By the time I did begin writing Herself Alone I had been accepted onto a Creative Writing PhD programme at Northumbria University and the novel was set to become the creative component of my doctoral thesis. One immediate consequence of this was the need to obtain ethical clearance for the project. Ethical clearance of this kind relates primarily to the methods of research, specially gathering data and disseminating findings; I was intending only to research from secondary sources (as I had with part one) all of which were in the public domain, so the project was deemed to be of low risk ethically and clearance granted. The content of the novel i.e. its inclusion of real people and events, was not a matter for consideration by the ethics committee. I remained, however, aware of my own personal ethical standpoint regarding my intended content and adopted, as I had with Green Dawn, the approach of researching extensively to ensure my fictional representations were, as far as possible, accurate reflections of what appeared to be the reality. This was something which, following my literary review of existent works, I found Troubles fiction had, in the main, failed to do.

Troubles novels generally portray IRA women as one of several narrow stereotyped caricatures e.g. the honey-trap (Liam Murray Bell’s Cassie in So It Is), the ice-maiden assassin (Douglas Hurd’s Clarissa in Vote to Kill), the naïve girl terrorist (unnamed girl in G. W. Target’s The Patriot). A detailed exploration of reasons for the frequent recourse to such stereotypes is beyond the scope of this article but Helen Birch notes “the idea that women are capable of extreme violence is anathema to most of us.” (5). Given this it is possible that previous authors of Troubles fiction had felt it necessary to depict female paramilitary combatants in the stereotypes noted above to explain away their actions by suggestion such women are not normal.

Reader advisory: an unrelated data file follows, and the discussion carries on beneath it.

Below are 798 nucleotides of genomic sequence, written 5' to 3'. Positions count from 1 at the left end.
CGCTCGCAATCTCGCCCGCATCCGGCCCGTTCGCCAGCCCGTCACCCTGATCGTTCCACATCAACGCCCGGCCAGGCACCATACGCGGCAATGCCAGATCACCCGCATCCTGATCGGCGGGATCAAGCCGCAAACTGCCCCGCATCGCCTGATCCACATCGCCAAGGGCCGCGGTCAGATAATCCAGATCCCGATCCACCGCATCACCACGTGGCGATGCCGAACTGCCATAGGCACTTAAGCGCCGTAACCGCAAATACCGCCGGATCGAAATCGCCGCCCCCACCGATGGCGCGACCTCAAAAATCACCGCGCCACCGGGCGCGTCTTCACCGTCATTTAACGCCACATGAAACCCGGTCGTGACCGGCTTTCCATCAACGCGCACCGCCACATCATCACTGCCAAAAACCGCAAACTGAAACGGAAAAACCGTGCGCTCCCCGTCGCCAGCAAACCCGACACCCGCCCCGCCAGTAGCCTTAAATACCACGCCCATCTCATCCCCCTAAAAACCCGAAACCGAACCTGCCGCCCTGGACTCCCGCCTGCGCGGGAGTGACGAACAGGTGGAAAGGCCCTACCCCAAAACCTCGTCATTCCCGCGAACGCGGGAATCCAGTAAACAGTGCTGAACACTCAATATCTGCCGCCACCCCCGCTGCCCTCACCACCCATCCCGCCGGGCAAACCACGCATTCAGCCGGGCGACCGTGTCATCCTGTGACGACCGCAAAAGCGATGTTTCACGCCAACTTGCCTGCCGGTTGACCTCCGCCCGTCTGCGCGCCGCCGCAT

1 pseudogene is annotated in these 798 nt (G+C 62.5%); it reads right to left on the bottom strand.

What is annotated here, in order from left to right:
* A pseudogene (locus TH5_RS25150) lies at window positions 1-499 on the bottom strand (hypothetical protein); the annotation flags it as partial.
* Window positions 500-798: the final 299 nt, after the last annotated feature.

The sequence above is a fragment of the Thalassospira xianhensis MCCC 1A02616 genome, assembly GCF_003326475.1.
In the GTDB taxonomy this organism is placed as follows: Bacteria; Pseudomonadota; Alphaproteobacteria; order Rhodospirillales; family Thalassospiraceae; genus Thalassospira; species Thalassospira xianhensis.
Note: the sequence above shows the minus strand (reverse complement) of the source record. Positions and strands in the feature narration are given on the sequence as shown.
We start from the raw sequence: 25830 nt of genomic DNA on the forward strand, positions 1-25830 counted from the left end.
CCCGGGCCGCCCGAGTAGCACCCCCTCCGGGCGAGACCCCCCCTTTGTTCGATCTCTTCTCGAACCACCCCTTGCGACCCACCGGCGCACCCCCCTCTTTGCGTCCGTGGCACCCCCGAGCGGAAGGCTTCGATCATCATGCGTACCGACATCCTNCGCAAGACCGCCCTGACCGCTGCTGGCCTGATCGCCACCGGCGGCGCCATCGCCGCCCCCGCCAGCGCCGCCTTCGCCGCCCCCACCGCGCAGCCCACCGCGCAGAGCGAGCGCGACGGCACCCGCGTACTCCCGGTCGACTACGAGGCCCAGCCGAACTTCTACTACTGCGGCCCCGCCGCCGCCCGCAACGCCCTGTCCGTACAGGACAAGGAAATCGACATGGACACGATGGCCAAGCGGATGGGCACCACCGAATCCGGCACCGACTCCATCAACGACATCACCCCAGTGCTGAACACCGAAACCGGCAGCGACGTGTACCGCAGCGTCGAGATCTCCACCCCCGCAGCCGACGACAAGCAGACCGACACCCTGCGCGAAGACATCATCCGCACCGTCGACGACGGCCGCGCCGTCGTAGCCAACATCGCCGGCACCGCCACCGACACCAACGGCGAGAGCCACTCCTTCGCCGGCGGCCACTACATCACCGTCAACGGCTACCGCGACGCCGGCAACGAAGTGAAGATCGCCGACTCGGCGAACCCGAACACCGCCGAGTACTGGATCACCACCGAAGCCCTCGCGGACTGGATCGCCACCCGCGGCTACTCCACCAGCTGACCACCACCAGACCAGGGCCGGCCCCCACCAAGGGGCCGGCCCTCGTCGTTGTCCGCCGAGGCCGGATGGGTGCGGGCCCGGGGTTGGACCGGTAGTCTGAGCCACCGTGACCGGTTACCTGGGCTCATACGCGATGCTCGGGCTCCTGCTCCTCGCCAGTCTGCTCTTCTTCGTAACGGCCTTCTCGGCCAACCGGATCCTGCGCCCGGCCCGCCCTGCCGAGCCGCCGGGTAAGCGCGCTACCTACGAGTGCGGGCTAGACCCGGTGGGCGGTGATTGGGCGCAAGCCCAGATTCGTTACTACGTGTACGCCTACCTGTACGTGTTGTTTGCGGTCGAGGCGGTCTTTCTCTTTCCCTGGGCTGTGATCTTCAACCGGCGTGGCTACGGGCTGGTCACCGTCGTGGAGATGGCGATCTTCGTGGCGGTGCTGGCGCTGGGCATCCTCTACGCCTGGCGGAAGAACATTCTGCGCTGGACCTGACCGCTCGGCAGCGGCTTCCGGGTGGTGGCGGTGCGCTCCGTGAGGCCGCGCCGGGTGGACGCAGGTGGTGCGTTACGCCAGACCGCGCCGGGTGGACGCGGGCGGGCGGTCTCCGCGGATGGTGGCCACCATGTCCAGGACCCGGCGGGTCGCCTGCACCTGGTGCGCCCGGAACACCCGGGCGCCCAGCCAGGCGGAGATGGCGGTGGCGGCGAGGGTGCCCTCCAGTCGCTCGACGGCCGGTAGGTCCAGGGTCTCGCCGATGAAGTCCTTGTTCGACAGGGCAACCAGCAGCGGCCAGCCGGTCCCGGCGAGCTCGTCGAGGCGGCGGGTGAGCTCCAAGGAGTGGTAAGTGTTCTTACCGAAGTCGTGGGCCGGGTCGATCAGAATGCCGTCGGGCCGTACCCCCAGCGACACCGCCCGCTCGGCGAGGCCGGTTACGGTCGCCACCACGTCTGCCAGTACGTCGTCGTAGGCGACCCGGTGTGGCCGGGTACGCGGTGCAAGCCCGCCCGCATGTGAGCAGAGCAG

As the focus of my academic project was writing a novel that challenged fictional misrepresentations of IRA women by presenting a realistic and credible portrayal of the lived experience of being a woman in the IRA, I needed a suitable approach. The academic rigors of a Creative Writing PhD presented one, requiring me to write in response to thorough, scholarly research with my creative practice being developed and supported by the supervision process of a PhD to ensure that my novel would successfully navigate any potential conflict between ethical and creative considerations.